Florida Man Who Believed COVID-19 Was a Hoax Lost His Wife to the Virus
There are people who fear the virus and don’t want to leave their homes at all. On the opposite end of the spectrum, there are people who don’t believe the virus is any more serious than the flu and are choosing to live their lives as normally as possible. Then there are those in-between who are following the guidelines of social distancing and wearing face masks but actually go to the grocery store and send their kids to school if the option is available where they live.
Brian Hitchens was one of the people who didn’t think COVID-19 was very serious. He thought it was a real virus, but he thought “it was blown out of proportion and it wasn’t that serious.”
Brain is a taxi driver, and he lived in Florida with his wife, Erin. They had been married for 8 years. She had underlying health conditions, so he continued to get her medicine for her. They weren’t worried about the virus.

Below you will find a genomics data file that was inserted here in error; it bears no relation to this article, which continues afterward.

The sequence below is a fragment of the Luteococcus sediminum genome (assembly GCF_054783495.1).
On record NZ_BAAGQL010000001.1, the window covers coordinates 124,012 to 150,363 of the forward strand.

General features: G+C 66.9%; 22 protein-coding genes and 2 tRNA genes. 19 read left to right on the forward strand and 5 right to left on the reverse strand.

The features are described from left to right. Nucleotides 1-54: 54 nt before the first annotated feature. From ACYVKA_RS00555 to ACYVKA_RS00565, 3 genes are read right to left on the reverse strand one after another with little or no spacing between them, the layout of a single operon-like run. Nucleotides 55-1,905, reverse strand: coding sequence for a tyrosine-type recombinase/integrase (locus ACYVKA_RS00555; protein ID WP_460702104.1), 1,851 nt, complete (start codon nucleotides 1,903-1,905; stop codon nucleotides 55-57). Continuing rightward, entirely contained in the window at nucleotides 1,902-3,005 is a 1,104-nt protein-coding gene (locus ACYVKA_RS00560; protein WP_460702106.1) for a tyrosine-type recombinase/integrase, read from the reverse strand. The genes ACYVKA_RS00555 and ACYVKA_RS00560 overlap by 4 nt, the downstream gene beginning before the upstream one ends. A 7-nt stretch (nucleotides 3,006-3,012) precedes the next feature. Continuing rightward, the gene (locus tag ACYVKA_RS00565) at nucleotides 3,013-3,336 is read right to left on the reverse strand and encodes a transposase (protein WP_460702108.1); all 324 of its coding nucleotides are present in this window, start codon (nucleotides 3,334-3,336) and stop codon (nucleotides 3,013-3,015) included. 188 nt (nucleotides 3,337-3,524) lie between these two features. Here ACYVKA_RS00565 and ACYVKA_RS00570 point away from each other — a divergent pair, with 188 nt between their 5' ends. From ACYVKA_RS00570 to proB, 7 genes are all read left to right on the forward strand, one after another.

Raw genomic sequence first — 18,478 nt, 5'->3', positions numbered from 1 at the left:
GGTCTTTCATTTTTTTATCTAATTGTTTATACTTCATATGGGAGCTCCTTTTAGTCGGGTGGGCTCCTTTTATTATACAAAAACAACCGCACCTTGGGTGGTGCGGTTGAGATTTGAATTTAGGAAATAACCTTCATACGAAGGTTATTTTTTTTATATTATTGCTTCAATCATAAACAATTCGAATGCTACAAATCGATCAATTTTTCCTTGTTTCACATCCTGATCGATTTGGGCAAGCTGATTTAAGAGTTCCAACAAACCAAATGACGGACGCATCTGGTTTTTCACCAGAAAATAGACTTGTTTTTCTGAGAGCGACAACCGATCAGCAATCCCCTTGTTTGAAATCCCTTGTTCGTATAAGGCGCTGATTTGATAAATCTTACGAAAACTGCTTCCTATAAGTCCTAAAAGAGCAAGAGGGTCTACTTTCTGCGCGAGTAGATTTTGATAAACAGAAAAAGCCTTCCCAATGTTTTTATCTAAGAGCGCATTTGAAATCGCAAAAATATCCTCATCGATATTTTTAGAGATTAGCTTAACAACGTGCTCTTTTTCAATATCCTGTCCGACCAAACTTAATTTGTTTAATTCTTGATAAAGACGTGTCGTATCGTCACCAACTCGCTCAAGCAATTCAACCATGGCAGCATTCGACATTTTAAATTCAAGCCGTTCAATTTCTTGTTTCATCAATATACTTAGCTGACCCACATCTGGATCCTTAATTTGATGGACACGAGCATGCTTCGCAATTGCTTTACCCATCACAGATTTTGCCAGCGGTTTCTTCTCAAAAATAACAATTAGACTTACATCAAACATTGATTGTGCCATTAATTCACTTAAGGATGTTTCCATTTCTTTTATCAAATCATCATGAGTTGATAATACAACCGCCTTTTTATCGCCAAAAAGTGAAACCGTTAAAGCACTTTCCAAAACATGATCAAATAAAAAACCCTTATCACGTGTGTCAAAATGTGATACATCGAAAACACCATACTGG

Then, in May, Brain and Erin got sick. They quarantined at home until they felt so sick that they decided not to take any chances. They went to the Palm Beach Gardens Medical Center, and they were both admitted and taken to the ICU.
They both had COVID-19. Brian started to feel better after just a couple days, but Erin’s condition got worse. Brian shared in a Facebook post that doctors “sedated her and put her on a ventilator.”
At the time of the Facebook post, Erin had been struggling with COVID-19 for several weeks, and Brian had already come to terms with the fact that his wife may not be able to fight off this virus. He wrote, “This thing is nothing to be messed with please listen to the authorities and heed the advice of the experts…Looking back I should have wore a mask in the beginning but I didn’t and perhaps I’m paying the price for it now…So just think about what I said and if you have to go out please use wisdom and don’t be foolish like I was so the same so the same thing won’t happen to you like it happened to me and my wife.”
Erin has now passed away, and while Brian is sad and regretful, more than anything, he has peace knowing that his wife “is no longer suffering.” He told BBC News, “This is a real virus that affects people differently. I can’t change the past. I can only live in today and make better choices for the future.”